The range of thrips fluctuation in each of the two farms (localities) assessed was established by preliminary sampling. Then, the average ranges, classes, and amplitudes of each preliminary action threshold (PAT) treatment were established (Santos et al., 2012). Samplings were conducted in two mango production periods (semester B of 2015, and semester B of 2016). In the two sampling periods, the mango varieties tommy and yulima were evaluated; these were selected as they were the ones with the largest planted area in the region and with the highest market trade.

The PAT treatments of semester B-2015 consisted in maintaining the thrips populations under an established value by using insecticides as follows: T1: 10-29 thrips per inflorescence (TpI), T2: 30-59 TpI, T3: >60 TpI, and T4: undefined TpI (control without application of insecticide). On the other hand, in the B-2016 semester, the PAT treatments were the following: T1: 5-9 TpI, T2: 10-14 TpI, T3: >15 TpI and T4: undefined TpI (control without application of insecticide).

The experimental design in both productive periods was a randomized complete blocks design (the blocking factor was the slope). The experimental plot included four trees, and four repetitions per treatment were used for a total of 16 experimental units. The sampling unit included four inflorescences per tree selected at random from the middle and lower part of the tree.

The thrips population sampling was carried out by tapping the inflorescence (3 times) on a white plastic container or tray (5 cm deep) with a mesh on top (in order to optimize the display and counting of individuals). In each sample, 50% of the effective plot (two trees per block) was evaluated with a weekly frequency in the flowering period, which lasted approximately five weeks (Sierra, 2017).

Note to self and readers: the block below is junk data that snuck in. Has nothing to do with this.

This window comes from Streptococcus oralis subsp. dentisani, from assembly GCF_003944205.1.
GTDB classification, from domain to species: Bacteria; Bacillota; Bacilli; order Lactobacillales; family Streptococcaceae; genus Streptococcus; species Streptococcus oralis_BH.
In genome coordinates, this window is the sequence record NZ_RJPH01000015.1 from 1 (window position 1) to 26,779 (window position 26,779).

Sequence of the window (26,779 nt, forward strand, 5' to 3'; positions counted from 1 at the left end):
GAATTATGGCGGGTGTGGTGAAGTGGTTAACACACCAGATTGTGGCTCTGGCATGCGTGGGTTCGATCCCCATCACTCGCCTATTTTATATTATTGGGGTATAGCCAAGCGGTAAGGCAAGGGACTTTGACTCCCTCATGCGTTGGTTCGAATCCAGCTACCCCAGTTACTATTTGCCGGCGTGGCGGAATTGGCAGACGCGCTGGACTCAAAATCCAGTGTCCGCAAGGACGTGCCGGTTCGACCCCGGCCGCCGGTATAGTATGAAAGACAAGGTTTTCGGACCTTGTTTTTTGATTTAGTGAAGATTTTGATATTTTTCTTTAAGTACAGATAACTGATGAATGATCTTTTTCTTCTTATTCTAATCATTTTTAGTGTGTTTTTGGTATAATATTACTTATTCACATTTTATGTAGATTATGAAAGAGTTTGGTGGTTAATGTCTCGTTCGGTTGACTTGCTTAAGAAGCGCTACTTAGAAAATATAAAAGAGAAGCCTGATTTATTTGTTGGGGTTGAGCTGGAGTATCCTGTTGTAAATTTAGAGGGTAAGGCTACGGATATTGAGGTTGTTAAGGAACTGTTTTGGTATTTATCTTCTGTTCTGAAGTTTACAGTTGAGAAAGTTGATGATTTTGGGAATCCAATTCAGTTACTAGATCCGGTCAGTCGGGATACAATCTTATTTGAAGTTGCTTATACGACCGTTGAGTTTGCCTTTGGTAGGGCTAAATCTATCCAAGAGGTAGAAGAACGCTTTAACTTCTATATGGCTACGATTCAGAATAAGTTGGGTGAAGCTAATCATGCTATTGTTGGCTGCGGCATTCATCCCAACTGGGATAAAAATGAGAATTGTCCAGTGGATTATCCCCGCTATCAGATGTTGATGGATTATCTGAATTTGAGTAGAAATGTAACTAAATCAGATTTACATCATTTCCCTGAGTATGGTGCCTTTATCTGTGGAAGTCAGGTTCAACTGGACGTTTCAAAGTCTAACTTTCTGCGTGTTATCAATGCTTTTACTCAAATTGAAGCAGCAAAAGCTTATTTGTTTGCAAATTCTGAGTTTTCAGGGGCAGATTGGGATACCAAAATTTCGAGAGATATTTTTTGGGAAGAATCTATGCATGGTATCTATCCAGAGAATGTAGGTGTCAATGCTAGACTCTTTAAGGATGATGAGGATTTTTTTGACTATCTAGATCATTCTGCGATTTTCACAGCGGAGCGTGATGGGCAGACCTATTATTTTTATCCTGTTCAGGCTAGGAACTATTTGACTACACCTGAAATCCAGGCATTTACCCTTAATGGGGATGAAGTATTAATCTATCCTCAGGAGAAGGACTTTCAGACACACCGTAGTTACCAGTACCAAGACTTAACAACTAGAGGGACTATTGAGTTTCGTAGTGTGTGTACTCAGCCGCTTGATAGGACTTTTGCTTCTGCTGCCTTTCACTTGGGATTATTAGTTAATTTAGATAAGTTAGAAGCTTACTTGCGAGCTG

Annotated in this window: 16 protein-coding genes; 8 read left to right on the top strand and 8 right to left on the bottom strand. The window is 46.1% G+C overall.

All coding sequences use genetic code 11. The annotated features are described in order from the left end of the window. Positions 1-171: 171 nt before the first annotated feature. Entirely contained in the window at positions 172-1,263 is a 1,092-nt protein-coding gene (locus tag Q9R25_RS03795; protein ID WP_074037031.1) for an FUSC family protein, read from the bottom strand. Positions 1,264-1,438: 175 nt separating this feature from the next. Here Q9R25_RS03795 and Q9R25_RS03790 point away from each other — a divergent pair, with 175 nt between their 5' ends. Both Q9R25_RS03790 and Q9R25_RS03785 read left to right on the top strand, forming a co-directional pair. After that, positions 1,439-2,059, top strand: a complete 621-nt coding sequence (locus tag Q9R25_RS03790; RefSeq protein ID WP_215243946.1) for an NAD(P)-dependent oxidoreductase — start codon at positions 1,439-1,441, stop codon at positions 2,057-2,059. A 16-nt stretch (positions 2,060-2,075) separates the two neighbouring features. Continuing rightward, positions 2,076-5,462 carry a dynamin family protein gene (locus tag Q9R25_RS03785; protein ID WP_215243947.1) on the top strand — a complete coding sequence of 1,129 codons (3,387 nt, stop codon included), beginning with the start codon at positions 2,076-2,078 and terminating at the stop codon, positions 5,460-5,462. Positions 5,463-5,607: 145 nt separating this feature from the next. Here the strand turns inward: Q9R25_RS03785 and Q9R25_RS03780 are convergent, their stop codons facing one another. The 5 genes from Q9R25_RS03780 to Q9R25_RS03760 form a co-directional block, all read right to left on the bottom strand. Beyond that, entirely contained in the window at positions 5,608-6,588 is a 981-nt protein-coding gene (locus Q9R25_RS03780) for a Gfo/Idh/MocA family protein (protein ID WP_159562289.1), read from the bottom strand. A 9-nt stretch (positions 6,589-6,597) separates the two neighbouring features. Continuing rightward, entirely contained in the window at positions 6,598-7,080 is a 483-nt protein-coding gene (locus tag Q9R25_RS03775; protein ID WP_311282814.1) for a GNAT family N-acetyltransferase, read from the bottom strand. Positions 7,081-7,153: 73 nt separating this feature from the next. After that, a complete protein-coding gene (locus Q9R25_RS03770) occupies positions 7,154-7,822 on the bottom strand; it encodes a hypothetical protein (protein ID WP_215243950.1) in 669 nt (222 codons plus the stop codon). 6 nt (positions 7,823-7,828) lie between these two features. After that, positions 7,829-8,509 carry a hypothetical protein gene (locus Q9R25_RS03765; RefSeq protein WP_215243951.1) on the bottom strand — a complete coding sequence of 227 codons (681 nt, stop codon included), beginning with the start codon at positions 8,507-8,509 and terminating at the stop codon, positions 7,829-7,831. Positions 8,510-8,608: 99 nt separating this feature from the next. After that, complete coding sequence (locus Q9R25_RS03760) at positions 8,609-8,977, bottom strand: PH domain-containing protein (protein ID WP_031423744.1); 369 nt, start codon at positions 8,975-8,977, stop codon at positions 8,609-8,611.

The density of TpI was calculated by dividing the number of thrips found by the number of inflorescences sampled per treatment. When the insect population on average exceeded the maximum density of each treatment, chemical control was carried out - i.e., applying insecticides to the four trees of the plot. The products used were Spinetoram in doses of 1 cc L-1 (Exalt® TM 60 sc) and sulfoxaflor with doses of 0.5 cc L-1 (Closer®) (DEAQ, 2016). Both active ingredients act through ingestion and contact, attacking the central nervous system of the insect; besides, sulfoxaflor has a translaminar effect on the plant, which causes a higher residual effect (DowAgroSciences, 2018). The calculation of the relationship between the average TpI densities and mango fruit yield (kg ha-1) was made per treatment with Equation 1 to establish the EIL (Nakano et al., 1981; Pedigo et al., 1986; Pedigo and Rice, 2014).


  • K: Efficiency percentage of the control method used estimated by the Abbott formula comparing the control (without insecticide) with all the treatments (with insecticide).

  • V: Value per unit of fruit production in the market in Colombian currency (COP kg-1).